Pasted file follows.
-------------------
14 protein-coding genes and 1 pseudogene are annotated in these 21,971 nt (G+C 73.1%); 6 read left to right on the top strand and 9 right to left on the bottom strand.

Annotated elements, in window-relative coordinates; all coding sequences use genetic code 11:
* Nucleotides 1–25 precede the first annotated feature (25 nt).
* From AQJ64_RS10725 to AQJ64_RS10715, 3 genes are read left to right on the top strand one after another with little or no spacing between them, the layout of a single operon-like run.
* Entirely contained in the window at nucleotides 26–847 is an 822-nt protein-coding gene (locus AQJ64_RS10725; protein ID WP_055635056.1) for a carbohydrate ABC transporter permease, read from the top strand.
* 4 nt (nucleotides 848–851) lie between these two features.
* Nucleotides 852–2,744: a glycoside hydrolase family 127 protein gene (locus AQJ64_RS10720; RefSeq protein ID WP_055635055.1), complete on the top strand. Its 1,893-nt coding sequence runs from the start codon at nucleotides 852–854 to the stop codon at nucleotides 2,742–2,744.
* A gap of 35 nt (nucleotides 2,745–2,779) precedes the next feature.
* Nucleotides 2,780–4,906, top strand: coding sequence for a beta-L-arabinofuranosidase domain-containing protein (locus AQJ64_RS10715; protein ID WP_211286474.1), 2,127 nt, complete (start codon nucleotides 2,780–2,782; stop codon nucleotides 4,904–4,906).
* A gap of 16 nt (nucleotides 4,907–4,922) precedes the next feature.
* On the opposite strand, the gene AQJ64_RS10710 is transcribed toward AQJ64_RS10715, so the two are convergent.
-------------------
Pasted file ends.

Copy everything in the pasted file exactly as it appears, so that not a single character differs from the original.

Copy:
14 protein-coding genes and 1 pseudogene are annotated in these 21,971 nt (G+C 73.1%); 6 read left to right on the top strand and 9 right to left on the bottom strand.

Annotated elements, in window-relative coordinates; all coding sequences use genetic code 11:
* Nucleotides 1–25 precede the first annotated feature (25 nt).
* From AQJ64_RS10725 to AQJ64_RS10715, 3 genes are read left to right on the top strand one after another with little or no spacing between them, the layout of a single operon-like run.
* Entirely contained in the window at nucleotides 26–847 is an 822-nt protein-coding gene (locus AQJ64_RS10725; protein ID WP_055635056.1) for a carbohydrate ABC transporter permease, read from the top strand.
* 4 nt (nucleotides 848–851) lie between these two features.
* Nucleotides 852–2,744: a glycoside hydrolase family 127 protein gene (locus AQJ64_RS10720; RefSeq protein ID WP_055635055.1), complete on the top strand. Its 1,893-nt coding sequence runs from the start codon at nucleotides 852–854 to the stop codon at nucleotides 2,742–2,744.
* A gap of 35 nt (nucleotides 2,745–2,779) precedes the next feature.
* Nucleotides 2,780–4,906, top strand: coding sequence for a beta-L-arabinofuranosidase domain-containing protein (locus AQJ64_RS10715; protein ID WP_211286474.1), 2,127 nt, complete (start codon nucleotides 2,780–2,782; stop codon nucleotides 4,904–4,906).
* A gap of 16 nt (nucleotides 4,907–4,922) precedes the next feature.
* On the opposite strand, the gene AQJ64_RS10710 is transcribed toward AQJ64_RS10715, so the two are convergent.